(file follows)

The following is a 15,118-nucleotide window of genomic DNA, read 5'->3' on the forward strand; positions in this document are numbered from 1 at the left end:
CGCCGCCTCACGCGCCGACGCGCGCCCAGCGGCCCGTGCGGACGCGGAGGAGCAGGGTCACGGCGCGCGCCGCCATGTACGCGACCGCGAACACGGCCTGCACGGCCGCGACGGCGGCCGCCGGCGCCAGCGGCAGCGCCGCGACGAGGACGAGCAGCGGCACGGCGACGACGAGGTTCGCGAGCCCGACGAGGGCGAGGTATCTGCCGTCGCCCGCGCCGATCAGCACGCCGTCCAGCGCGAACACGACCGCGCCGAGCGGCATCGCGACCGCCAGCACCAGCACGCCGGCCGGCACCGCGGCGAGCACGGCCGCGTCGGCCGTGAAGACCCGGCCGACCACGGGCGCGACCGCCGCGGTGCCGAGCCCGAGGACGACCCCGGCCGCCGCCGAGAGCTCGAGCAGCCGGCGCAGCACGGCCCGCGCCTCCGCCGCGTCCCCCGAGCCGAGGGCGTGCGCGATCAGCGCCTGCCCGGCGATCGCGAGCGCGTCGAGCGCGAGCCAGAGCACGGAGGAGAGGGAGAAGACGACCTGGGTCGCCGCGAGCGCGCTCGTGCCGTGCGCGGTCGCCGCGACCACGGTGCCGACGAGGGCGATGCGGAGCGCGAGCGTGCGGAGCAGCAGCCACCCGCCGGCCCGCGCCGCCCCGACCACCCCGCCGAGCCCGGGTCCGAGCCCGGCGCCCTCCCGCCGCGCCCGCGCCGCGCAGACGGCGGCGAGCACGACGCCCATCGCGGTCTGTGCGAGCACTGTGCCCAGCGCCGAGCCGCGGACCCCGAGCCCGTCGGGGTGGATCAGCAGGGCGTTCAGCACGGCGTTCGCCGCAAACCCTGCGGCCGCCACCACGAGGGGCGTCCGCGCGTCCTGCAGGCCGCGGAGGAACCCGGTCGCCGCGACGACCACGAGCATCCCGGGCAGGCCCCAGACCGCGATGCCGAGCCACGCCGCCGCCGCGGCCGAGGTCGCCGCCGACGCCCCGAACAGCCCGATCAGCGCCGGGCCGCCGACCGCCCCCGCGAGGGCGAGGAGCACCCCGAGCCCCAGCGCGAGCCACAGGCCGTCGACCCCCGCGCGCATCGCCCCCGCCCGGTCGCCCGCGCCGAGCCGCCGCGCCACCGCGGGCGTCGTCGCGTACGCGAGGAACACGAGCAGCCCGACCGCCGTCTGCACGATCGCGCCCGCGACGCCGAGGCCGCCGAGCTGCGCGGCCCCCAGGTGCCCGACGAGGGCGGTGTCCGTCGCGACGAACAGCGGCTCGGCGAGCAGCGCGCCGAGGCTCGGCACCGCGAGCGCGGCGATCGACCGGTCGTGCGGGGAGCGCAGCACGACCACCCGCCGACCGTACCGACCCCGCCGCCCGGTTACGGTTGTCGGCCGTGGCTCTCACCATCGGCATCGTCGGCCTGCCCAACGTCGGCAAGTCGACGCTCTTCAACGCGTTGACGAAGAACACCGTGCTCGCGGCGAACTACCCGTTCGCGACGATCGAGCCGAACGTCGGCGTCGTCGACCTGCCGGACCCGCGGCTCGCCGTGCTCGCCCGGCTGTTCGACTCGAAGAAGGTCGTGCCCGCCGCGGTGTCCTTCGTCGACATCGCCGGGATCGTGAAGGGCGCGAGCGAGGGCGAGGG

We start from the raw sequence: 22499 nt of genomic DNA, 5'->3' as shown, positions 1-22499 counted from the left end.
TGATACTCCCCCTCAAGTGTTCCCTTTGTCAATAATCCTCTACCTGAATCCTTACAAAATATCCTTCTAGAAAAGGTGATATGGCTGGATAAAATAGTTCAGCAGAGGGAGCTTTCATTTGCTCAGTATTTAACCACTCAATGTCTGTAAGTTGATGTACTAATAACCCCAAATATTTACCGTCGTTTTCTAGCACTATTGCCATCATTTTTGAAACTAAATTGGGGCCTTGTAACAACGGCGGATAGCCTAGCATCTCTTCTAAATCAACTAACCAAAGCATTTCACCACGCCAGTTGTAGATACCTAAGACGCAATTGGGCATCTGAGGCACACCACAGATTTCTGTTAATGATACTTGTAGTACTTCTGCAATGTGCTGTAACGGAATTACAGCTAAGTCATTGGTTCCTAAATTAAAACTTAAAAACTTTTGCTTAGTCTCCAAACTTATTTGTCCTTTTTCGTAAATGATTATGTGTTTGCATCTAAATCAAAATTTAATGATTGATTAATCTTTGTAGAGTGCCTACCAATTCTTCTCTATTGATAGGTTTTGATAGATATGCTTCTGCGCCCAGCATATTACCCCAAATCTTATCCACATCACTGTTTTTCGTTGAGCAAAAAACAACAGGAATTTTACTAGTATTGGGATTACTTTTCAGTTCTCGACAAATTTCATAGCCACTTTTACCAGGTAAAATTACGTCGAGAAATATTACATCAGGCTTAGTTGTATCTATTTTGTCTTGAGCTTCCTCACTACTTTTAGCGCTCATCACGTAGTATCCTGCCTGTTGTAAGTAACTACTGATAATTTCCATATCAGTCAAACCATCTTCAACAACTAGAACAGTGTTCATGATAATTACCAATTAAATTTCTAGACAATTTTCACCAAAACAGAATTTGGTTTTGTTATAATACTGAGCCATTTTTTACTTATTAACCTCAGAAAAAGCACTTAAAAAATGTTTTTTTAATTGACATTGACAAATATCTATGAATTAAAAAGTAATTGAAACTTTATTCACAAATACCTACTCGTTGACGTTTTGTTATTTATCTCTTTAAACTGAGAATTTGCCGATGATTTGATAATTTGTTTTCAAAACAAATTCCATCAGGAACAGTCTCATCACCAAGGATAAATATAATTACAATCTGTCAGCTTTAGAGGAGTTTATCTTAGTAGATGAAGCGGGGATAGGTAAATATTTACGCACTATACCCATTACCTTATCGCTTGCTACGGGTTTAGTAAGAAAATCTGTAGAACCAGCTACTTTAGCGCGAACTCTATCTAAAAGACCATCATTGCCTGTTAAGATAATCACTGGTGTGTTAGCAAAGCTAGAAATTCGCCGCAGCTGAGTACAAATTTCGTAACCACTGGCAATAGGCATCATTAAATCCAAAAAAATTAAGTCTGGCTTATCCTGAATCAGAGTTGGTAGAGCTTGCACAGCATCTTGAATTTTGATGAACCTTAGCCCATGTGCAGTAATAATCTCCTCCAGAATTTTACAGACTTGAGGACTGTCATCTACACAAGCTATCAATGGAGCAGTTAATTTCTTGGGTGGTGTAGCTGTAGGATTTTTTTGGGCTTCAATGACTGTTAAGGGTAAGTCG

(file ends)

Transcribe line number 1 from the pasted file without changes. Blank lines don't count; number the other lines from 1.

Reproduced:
The following is a 15,118-nucleotide window of genomic DNA, read 5'->3' on the forward strand; positions in this document are numbered from 1 at the left end: